Picture Storybooks Worth Re-Reading

Looking for children's stories that are worth reading over and over. Here's a growing list of favorites.

There is one point that parents, researchers, and teachers universally agree on: reading to your children is incredibly important.

Reading enhances your child’s imagination, increases his vocabulary, introduces him to unknown lands, and provides a wonderful excuse to cuddle on the couch together.

I shared a few of our favorite picture storybooks here and here but thought it would be fun to compile a growing list of picture books we’ve read again and again… and will read countless more times.

My criteria are simple: the books must be consistent with a Christian world-view (though not necessarily written by Christian authors) and be well-written and illustrated.

Books that explore our rich heritage or introduce other cultures are extra-beneficial. Occasionally there is a line or two that I disagree with, but that opens up the door for great discussions, right?

Children’s Stories Worth Reading Over and Over

  • 15 Animals: I never thought such a short story could produce so many giggles!
  • Aesop’s Fables: the timeless tales masterfully retold and beautifully illustrated by Jerry Pinkney
  • All Because a Little Bug Went Kachoo: a silly Suess story about unintended consequences.
  • All the Ways I Love You: a short but darling expression of love.
  • Are You My Mother? my all-time favorite Suess story about a baby bird looking for his mother.
  • Baby Dear: such a sweet story of a little girl caring for her doll, just like Mommy!
  • The Apple and the Arrow: although it’s a longer picture book, the story of William Tell captivated my children’s attention. (Thanks, Aneysa!)
  • The Bear that Heard Crying: an amazing true story set in the wild frontier about a bear who protects a lost 3-year-old.   
  • Can Brown Eyes be Made Blue? from a series on Christian heroes [Though not as well-written as I’d like.]
  • Chanticleer and the Fox: this classic story from the Canterbury Tales comes to life with simple medieval-esque drawings.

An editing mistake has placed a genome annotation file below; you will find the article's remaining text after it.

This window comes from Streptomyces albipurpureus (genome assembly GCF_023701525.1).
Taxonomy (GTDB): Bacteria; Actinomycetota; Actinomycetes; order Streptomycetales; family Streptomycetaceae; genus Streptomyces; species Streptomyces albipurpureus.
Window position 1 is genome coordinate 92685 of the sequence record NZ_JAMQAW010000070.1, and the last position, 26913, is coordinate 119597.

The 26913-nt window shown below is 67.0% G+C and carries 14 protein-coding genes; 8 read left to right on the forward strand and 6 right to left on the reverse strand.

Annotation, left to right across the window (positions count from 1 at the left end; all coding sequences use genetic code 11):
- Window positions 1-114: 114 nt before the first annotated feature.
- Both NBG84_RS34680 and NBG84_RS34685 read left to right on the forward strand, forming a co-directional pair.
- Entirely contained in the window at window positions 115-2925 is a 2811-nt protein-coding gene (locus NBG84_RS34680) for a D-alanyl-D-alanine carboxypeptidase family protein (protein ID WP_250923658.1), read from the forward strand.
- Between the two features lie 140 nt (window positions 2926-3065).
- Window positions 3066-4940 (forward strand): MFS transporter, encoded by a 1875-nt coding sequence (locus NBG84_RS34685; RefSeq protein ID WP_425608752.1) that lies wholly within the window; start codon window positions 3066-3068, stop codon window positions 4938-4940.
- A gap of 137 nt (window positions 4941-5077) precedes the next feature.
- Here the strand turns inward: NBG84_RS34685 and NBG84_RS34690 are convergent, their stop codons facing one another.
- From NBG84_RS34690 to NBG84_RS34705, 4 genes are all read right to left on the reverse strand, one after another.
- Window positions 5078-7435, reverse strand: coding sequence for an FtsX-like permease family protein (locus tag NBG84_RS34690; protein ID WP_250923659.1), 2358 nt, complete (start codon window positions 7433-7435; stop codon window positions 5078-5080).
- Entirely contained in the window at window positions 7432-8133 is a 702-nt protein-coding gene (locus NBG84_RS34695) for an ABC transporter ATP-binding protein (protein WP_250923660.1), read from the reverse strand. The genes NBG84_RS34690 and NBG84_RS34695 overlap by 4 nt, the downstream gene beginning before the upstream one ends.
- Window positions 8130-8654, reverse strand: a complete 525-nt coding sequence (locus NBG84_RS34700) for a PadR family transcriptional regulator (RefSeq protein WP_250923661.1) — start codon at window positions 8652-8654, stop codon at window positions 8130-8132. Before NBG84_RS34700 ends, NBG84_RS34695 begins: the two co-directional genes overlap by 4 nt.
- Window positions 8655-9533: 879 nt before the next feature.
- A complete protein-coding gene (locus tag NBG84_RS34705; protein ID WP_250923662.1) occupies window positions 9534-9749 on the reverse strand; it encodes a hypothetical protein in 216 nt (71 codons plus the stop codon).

• Cookies: Bite-Sized Life Lessons: the meaning of words life pessimistic and courageous are cleverly explained using cookies. (Great to read before a tea party!)
  • A Child’s Garden of Verses: Robert Louis Stevenson’s delightful poems for children whimsically illustrated by Gyo Fujikawa.
  • Fancy Nancy: I totally empathize with the plain mother in this story, but in the midst of the glamor and sparkles this story emphasizes the importance of love.
  • The Greatest Treasure: sprinkled with Chinese proverbs, this fun story highlights the beauty of contentment.
  • If You Give a Mouse a Cookie… oh the giggles you’ll garner.
  • It’s Not Easy Being a Bunny: the grass may look greener on the other side, but as P.J. Funnybunny learns, all animals have problems to face.
  • The Kitchen Knight: this Arthurian tale highlights the need for kindness, not just bravery.
  • Little Bear tales: Simple, humorous stories about a little bear.
  • The Little House: a city grows up around this little country house.
  • Little Lips Shall Praise Thee: sweet simple stories and poems celebrating life in God’s world.
  • Make Way for Ducklings: for some reason, the thought of traffic in Boston being brought to a standstill for a family of ducks makes me smile.
  • Mike Mulligan and His Steam Shovel: Mike was pretty sure that he and his steam shovel could dig more than 100 men could in a week…but would he ever have a chance to prove it?